Dispatch center proposal moves step closer to vote in Franklin County


FARMINGTON — Franklin County commissioners voted Tuesday to send to referendum a nearly $600,000 building project for a new dispatch center on county land.

The proposal is expected to go to voters countywide on Tuesday, June 12.

Dispatch Building Committee Chairman Stan Wheeler presented commissioners with a revised budget that brings the cost of the proposed center to $598,300, $31,000 less than an initial proposal.

Commissioners voted 2-1 on Dec. 20, 2011, to send a $629,300 proposal for the center to voters. Commissioner Gary McGrane of Jay was opposed.

All three commissioners agreed Tuesday on the proposal to go to referendum but not before several questions were answered.

The stand-alone building would be 2,200 square feet and would be constructed directly across from the Sheriff’s Department on County Way. Dispatchers currently dispatch out of that building.

The reduced cost is the result of changes to site improvements, movable furniture and having county custodian Greg Roux act as field representative instead of hiring an outside clerk of works. Roux is a retired construction contractor who had owned his own construction business in Farmington.

The Building Committee eliminated one dispatching console, leaving three for three dispatchers and room for a fourth, if needed in the future, Wheeler said. The dispatch center currently has two and a half consoles, he said.

The proposal also eliminated a bathroom to make it a janitor’s closet. But it would be plumbed, so if a second bathroom is needed later, it could be added.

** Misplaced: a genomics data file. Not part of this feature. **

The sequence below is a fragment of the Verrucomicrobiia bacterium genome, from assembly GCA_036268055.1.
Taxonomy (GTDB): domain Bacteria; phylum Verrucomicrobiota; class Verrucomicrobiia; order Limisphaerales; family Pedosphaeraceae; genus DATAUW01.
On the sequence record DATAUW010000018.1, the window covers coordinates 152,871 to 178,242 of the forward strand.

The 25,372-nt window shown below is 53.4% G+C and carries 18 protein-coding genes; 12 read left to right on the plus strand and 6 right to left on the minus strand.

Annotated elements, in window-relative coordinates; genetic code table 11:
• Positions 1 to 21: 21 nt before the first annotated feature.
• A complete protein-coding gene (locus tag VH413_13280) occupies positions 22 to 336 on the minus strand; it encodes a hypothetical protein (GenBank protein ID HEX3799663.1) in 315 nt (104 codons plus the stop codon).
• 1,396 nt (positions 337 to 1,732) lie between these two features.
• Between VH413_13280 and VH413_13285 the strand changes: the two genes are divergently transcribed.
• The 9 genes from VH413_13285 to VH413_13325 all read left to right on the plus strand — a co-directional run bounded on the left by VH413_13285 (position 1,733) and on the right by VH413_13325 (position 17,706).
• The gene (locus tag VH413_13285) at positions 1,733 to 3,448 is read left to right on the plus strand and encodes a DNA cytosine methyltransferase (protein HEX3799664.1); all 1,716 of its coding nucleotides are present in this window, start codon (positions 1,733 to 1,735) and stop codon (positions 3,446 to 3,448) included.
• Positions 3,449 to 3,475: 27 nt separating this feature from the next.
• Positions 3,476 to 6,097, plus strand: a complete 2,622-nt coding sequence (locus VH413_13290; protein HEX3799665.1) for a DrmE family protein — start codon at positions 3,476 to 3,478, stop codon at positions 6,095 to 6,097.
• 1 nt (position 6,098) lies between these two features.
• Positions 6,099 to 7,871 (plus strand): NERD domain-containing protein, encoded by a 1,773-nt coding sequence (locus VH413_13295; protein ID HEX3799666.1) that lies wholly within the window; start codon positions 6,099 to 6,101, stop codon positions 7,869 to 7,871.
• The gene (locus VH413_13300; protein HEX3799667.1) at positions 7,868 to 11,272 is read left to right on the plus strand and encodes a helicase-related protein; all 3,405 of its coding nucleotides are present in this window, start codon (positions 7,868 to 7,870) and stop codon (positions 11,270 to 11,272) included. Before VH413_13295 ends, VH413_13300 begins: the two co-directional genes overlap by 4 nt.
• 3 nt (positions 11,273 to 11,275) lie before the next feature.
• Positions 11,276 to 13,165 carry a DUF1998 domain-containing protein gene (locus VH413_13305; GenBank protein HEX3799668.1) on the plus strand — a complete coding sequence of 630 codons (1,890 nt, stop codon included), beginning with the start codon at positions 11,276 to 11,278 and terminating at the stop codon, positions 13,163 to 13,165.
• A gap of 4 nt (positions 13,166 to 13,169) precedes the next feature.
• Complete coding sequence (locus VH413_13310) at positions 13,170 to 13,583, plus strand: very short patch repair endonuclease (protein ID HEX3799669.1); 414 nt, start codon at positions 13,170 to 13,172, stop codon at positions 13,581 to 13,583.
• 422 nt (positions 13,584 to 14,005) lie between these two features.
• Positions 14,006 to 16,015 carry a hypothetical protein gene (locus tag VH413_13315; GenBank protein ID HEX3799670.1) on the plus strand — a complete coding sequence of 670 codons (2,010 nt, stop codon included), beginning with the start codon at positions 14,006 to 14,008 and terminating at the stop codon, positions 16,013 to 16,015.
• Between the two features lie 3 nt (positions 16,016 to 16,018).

Bid contingency and construction contingency accounts totaling $43,300 is available to allow for changes, if necessary.

The building would be built on a slab with a 4-foot frost wall around it. It would have vinyl siding. Some items such as the roof would be bid out two ways, one for metal and one for shingles, Wheeler said, to get the best option.

The building would also be more energy efficient and considerably more secure than the existing center, he said. There would be two doors that dispatchers would have to press buzzers for to let people into the actual center.

The building would also be built using insulated core foam that gives a R-38 insulation value compared to R-19 when using traditional 2-foot by 6-foot framing, Roux said.

If more space is needed for another department such as the county emergency management agency, the building would be constructed so it could be easily added to, Wheeler said.

Wheeler also asked if committee members, those who would be needed to present the proposal in different towns, could get reimbursement for mileage, if a county vehicle was not available.

Chairman McGrane said something could be worked out.

Wheeler also said the Building Committee discussed space at the former Phillips Primary School, now the town office, which was offered by Phillips selectmen for the new center. A Phillips selectman was involved in discussions and concurred with the committee, he said.

They decided it was not a viable option, Wheeler said.

It was also recognized that county buildings should be in the county seat, he said.

The dispatch center is also the arrest warrant depository and the warrants need to go with those being arrested and taken to jail. It would be difficult and time consuming to travel to get warrants in Phillips, Wilton or New Sharon and then get back to the jail, he said. Those towns offered use of former school buildings for the center.

“Thank you for all your hard work,” McGrane told members of the committee.

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